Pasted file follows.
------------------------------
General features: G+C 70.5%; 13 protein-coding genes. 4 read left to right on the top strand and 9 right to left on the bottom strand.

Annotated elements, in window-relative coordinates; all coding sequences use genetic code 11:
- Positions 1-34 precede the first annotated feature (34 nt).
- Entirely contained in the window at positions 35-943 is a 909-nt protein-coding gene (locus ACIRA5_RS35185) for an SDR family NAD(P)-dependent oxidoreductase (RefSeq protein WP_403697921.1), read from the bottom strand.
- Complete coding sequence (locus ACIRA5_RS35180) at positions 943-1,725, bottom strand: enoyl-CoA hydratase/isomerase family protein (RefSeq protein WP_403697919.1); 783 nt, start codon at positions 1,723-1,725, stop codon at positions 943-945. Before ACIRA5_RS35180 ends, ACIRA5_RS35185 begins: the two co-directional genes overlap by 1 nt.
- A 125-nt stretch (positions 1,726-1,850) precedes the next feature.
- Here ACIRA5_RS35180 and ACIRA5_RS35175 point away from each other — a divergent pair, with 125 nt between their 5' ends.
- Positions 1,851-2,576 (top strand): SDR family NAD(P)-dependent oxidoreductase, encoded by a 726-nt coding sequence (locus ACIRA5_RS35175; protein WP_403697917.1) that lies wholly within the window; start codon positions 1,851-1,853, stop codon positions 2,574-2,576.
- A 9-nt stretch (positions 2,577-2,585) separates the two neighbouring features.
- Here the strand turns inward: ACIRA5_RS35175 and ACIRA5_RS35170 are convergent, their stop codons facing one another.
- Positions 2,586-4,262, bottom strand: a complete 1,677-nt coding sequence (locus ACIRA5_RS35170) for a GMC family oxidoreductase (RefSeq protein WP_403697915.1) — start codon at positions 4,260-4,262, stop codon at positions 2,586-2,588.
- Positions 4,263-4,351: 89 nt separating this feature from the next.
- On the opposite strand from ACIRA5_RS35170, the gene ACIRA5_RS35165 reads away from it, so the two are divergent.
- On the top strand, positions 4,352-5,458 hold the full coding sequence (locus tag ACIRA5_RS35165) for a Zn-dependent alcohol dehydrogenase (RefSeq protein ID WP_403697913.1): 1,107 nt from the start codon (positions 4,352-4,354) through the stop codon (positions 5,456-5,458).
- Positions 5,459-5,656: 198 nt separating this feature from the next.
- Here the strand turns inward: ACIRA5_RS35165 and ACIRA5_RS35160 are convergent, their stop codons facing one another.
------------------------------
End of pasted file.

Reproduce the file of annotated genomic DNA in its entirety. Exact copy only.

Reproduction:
General features: G+C 70.5%; 13 protein-coding genes. 4 read left to right on the top strand and 9 right to left on the bottom strand.

Annotated elements, in window-relative coordinates; all coding sequences use genetic code 11:
- Positions 1-34 precede the first annotated feature (34 nt).
- Entirely contained in the window at positions 35-943 is a 909-nt protein-coding gene (locus ACIRA5_RS35185) for an SDR family NAD(P)-dependent oxidoreductase (RefSeq protein WP_403697921.1), read from the bottom strand.
- Complete coding sequence (locus ACIRA5_RS35180) at positions 943-1,725, bottom strand: enoyl-CoA hydratase/isomerase family protein (RefSeq protein WP_403697919.1); 783 nt, start codon at positions 1,723-1,725, stop codon at positions 943-945. Before ACIRA5_RS35180 ends, ACIRA5_RS35185 begins: the two co-directional genes overlap by 1 nt.
- A 125-nt stretch (positions 1,726-1,850) precedes the next feature.
- Here ACIRA5_RS35180 and ACIRA5_RS35175 point away from each other — a divergent pair, with 125 nt between their 5' ends.
- Positions 1,851-2,576 (top strand): SDR family NAD(P)-dependent oxidoreductase, encoded by a 726-nt coding sequence (locus ACIRA5_RS35175; protein WP_403697917.1) that lies wholly within the window; start codon positions 1,851-1,853, stop codon positions 2,574-2,576.
- A 9-nt stretch (positions 2,577-2,585) separates the two neighbouring features.
- Here the strand turns inward: ACIRA5_RS35175 and ACIRA5_RS35170 are convergent, their stop codons facing one another.
- Positions 2,586-4,262, bottom strand: a complete 1,677-nt coding sequence (locus ACIRA5_RS35170) for a GMC family oxidoreductase (RefSeq protein WP_403697915.1) — start codon at positions 4,260-4,262, stop codon at positions 2,586-2,588.
- Positions 4,263-4,351: 89 nt separating this feature from the next.
- On the opposite strand from ACIRA5_RS35170, the gene ACIRA5_RS35165 reads away from it, so the two are divergent.
- On the top strand, positions 4,352-5,458 hold the full coding sequence (locus tag ACIRA5_RS35165) for a Zn-dependent alcohol dehydrogenase (RefSeq protein ID WP_403697913.1): 1,107 nt from the start codon (positions 4,352-4,354) through the stop codon (positions 5,456-5,458).
- Positions 5,459-5,656: 198 nt separating this feature from the next.
- Here the strand turns inward: ACIRA5_RS35165 and ACIRA5_RS35160 are convergent, their stop codons facing one another.